Browsing: modern portfolio theory

Posts Tagged ‘ modern portfolio theory ’

Accommodating Ambiguity Aversion in Portfolio Modeling

May 14th, 2019 | Filed under: Newly Added, Performance, Analytics & Metrics, The A.I. Industry, Risk management, Risk Metrics and Measurement, Risk Management Strategies & Processes

By standard definition, “ambiguity aversion” is the preference for known risks over unknown risks, the known unknowns over the unknown unknowns. A recent paper discusses the portfolio-level consequences of this aversion. The paper, written by Valery Polkovnichenko and Hui (Grace) Wang, explains that for an ambiguity-neutral investor, “adding active portfolio withRead More

How Bayesians Solve the Markowitz Problem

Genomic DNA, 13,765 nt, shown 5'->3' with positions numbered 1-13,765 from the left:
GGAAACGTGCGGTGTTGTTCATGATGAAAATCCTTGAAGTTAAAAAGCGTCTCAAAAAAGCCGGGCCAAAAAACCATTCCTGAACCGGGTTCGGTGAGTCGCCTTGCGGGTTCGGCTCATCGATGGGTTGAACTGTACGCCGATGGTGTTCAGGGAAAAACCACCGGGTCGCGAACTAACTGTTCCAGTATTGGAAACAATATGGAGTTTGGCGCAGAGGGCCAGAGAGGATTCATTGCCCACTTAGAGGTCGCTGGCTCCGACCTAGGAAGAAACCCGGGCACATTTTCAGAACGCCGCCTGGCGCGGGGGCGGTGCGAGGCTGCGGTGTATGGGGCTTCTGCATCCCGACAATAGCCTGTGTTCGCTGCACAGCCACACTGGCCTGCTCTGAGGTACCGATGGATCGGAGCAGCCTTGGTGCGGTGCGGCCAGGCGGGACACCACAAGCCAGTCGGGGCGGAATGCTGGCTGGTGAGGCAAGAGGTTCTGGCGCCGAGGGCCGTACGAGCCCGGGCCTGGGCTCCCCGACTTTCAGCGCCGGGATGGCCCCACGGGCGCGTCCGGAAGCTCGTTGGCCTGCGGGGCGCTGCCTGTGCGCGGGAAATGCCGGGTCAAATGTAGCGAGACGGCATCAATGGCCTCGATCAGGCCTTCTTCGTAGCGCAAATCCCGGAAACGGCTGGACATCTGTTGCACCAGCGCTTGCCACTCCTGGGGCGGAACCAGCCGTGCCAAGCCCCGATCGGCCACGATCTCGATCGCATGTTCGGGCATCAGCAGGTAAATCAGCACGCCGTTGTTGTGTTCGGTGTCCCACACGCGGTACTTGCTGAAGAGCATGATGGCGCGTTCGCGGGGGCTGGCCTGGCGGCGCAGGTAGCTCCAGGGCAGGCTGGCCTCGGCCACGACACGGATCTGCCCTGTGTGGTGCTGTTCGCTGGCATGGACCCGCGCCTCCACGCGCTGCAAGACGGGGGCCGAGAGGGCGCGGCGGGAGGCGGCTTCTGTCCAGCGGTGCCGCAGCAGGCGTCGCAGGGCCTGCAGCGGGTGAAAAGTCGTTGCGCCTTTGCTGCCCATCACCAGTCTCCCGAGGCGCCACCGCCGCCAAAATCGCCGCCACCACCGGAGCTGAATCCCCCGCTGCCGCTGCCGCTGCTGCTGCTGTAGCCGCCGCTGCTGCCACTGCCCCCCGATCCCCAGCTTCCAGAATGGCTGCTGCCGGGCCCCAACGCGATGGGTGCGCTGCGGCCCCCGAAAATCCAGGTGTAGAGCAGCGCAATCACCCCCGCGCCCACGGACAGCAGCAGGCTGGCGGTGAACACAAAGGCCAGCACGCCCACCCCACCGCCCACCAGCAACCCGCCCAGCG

Jan 13th, 2019 | Filed under: Newly Added, CAPM / Alpha Theory, Financial Economics Theory, Behavioral finance, The Global Economy & Currencies, Macroeconomics, Finance & Economics

Understanding of the “Markowitz problem” has changed in the 60+ years since Harry Markowitz’ publication of an article in the Journal of Finance that outlined the basics of modern portfolio theory. The problem is that portfolio theory requires an investor to estimate risk, return, and correlation from market data, meaningRead More

Jacobs, Levy, and Markowitz on Portfolios

Aug 22nd, 2017 | Filed under: Newly Added, CAPM / Alpha Theory, Financial Economics Theory, Finance & Economics

Bruce Jacobs and Kenneth Levy, the founders and Chief Investment Officers of Jacobs Levy Equity Management, have brought out a new and considerably thickened edition of their classic collection of articles on equity investment. This second edition of Equity Management contains all 15 articles from the original, and 24 ofRead More